The General Assembly will meet again at 10 a.m. on Monday, 16 December, to consider reports from its Sixth Committee (Legal).
The General Assembly met this morning to continue its consideration of agenda items related to Strengthening of the coordination of humanitarian and disaster relief assistance of the United Nations, including special economic assistance; Strengthening of the coordination of emergency humanitarian assistance of the United Nations; Assistance to the Palestinian people; Strengthening of international cooperation and coordination of efforts to study, mitigate and minimize the consequences of the Chernobyl disaster; and, Assistance to survivors of the 1994 genocide in Rwanda, particularly orphans, widows and victims of sexual violence (See Press Release GA/11470).
YUSRA KHAN (Indonesia), aligning himself with the Association of South-East Asian Nations (ASEAN), pointed to the series of unfortunate events that led to complex emergencies in 2012 displacing millions of people and causing billions of dollars in damage. For that reason, resources and investment should be channelled to strengthen capacities for humanitarian assistance, disaster risk reduction and preparedness, especially in developing countries. While the State held the primary responsibility in initiating, organizing, and implementing humanitarian assistance, the United Nations could take the leadership role in coordinating international support. Meanwhile, regional organizations could ensure the timely delivery of assistance. Transfer of technology and expertise to developing countries was instrumental in helping them help themselves. Local communities, women, persons with disabilities and the private sector must also be included in deliberations on developing comprehensive emergency plans.
SAENG KIM ( Republic of Korea), speaking on agenda item 70 titled “Strengthening of the coordination of emergency humanitarian assistance of the United Nations”, noted that the frequency and severity of natural disasters was rising with the growing impact of climate change. Against that backdrop, there was an increasing need for stronger leadership in the United Nations to cope with international humanitarian issues, he added. Recalling Typhoon Haiyan in the Philippines, he stressed the importance of enhancing preparedness capacity as essential for rapid and effective emergency response, calling for capacity building efforts to be a priority on the agenda. Turning to crisis in Syria, he noted the economic, social and environmental pressures posed on the host countries due to its refugees, and called for a new framework that allowed for more inclusive partnerships between humanitarian and development agencies.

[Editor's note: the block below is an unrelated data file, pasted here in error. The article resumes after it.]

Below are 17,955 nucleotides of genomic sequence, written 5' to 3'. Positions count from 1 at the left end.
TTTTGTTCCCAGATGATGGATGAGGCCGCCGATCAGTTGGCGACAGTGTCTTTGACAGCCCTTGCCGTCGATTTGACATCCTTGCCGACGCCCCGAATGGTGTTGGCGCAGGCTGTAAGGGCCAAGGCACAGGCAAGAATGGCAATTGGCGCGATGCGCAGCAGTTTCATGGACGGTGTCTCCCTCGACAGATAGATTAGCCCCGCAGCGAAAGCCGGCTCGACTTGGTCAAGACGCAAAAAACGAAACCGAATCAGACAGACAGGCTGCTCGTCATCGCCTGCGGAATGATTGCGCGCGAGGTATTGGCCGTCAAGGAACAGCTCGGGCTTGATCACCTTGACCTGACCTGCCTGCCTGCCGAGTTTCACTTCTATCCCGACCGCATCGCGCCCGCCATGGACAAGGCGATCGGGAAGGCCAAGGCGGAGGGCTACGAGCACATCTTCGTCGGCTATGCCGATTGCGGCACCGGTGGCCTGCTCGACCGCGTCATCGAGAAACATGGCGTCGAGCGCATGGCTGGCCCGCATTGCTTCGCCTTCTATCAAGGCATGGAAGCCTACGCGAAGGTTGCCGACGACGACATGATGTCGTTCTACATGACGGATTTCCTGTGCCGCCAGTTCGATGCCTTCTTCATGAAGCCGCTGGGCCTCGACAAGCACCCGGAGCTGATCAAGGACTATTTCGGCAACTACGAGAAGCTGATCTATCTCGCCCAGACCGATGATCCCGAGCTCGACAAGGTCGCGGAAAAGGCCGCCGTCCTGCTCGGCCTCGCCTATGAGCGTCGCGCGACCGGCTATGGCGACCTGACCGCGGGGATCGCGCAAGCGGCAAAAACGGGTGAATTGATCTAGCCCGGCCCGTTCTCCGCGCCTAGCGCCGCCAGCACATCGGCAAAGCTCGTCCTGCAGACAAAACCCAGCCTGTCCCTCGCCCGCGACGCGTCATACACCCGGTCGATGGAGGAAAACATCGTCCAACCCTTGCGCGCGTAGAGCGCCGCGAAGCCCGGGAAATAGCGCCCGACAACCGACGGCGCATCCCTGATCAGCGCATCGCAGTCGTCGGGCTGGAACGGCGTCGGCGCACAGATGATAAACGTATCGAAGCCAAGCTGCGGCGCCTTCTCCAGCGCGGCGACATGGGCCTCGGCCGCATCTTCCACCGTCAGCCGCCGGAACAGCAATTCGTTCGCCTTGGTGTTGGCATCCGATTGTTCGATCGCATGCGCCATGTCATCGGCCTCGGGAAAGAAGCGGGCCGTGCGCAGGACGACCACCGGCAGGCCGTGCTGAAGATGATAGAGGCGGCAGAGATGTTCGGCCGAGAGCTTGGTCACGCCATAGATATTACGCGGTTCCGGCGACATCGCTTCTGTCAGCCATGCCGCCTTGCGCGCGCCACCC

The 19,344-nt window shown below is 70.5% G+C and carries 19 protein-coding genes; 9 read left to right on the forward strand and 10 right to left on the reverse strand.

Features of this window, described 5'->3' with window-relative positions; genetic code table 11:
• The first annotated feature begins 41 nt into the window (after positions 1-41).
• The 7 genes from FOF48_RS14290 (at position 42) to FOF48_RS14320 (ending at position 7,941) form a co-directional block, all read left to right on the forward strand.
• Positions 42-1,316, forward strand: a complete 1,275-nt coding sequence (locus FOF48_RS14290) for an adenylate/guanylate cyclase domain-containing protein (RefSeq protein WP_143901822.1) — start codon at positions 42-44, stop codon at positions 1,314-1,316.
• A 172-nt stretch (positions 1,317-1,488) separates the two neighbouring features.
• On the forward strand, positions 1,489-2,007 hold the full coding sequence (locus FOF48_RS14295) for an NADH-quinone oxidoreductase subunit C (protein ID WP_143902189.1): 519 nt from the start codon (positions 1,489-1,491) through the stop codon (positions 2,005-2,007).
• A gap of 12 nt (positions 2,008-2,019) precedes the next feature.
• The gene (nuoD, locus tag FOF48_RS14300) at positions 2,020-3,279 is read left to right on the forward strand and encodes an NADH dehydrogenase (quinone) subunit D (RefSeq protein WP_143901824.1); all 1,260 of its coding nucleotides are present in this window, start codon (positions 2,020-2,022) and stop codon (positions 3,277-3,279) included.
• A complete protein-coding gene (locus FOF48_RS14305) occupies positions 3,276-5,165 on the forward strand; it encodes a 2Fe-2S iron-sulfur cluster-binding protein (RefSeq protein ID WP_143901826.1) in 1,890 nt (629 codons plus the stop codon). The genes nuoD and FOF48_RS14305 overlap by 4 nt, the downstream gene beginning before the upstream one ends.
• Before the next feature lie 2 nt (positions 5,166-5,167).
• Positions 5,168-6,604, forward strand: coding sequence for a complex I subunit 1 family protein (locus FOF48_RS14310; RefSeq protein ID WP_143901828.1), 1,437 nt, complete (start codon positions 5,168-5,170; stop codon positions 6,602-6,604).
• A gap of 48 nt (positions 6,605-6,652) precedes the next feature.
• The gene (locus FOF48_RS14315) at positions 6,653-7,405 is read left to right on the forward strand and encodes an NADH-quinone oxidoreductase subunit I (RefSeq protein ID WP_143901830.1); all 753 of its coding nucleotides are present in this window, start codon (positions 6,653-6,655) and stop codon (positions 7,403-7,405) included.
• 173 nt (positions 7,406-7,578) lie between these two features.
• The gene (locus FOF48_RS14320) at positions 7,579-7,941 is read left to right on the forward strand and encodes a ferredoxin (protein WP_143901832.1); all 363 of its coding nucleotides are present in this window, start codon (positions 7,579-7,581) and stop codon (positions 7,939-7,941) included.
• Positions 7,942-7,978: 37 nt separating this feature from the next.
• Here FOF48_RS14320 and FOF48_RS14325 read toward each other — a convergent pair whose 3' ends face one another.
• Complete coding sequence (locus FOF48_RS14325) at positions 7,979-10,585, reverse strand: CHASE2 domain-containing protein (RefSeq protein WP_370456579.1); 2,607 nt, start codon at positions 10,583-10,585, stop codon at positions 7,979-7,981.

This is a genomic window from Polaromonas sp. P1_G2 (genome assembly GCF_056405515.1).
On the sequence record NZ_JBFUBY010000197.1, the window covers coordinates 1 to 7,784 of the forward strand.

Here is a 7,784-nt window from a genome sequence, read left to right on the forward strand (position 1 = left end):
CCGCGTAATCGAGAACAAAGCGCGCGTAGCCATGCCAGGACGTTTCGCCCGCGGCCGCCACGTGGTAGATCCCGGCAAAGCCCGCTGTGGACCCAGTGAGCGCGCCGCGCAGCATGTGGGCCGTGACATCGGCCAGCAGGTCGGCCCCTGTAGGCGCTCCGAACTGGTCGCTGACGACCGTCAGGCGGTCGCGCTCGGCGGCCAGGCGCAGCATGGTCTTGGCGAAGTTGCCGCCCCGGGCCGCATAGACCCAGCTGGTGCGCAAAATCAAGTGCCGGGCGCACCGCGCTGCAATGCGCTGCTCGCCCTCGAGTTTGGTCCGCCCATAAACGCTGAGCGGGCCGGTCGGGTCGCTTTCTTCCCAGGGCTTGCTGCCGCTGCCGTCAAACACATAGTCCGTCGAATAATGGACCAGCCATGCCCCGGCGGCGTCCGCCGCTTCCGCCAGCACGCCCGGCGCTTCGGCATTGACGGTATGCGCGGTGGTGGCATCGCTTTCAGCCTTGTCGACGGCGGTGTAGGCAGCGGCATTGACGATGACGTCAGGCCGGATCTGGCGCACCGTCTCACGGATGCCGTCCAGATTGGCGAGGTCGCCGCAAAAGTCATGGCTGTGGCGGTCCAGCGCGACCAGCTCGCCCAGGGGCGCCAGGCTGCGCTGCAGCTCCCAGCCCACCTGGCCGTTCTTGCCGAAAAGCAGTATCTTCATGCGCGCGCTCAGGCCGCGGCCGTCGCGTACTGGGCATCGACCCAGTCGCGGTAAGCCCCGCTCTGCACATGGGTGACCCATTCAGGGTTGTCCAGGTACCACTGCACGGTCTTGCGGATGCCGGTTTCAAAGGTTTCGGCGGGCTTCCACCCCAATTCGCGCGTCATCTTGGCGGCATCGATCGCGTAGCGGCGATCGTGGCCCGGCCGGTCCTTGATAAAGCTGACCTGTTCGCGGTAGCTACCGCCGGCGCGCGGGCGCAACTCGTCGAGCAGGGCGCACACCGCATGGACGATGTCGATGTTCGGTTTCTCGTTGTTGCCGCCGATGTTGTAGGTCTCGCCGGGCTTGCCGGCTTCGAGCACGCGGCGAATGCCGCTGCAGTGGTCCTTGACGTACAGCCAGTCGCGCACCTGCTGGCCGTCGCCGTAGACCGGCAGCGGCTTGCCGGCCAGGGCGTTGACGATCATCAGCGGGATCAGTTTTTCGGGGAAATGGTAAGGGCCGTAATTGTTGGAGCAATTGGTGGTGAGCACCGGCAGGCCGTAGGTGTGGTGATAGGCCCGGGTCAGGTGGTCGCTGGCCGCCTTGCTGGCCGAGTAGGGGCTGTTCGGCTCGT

GUILLERMO RISHCHYNSKI ( Canada) stressed that accountability to donors and affected populations was critical in improving disaster response. As well, it was important to bolster international efforts to protect and better meet the needs of those most vulnerable, including religious minorities. Preventing sexual violence in humanitarian emergencies and ending child and forced marriage was equally critical. Expressing concern about the humanitarian crisis in Syria, he noted the immense pressure being placed on neighbouring countries by the influx of refugees. The Syrian Government must improve humanitarian access into the country and remove obstacles to aid delivery so that health-care providers have full and safe access to those affected by the violence.
JIM MCLAY ( New Zealand) reaffirmed his country’s commitment to the core humanitarian principles of humanity, neutrality, impartiality and independence, believing that, as new partnerships with new actors were formed, it was important to adhere to those principles. He asked that humanitarian actors be granted access to all people in need of assistance, without delay and in an atmosphere free from the threat of being attacked, kidnapped of harassed. To be better prepared in times of emergency, the strengthening of resilience of communities and building their capacities to deal with shocks were vital. The impact of climate change, and the increased frequency and intensity of natural disasters, highlighted the need for closer coordination between those working in the humanitarian, development, political and security-related areas, he noted, welcoming the focus on those linkages recognized in the draft resolution.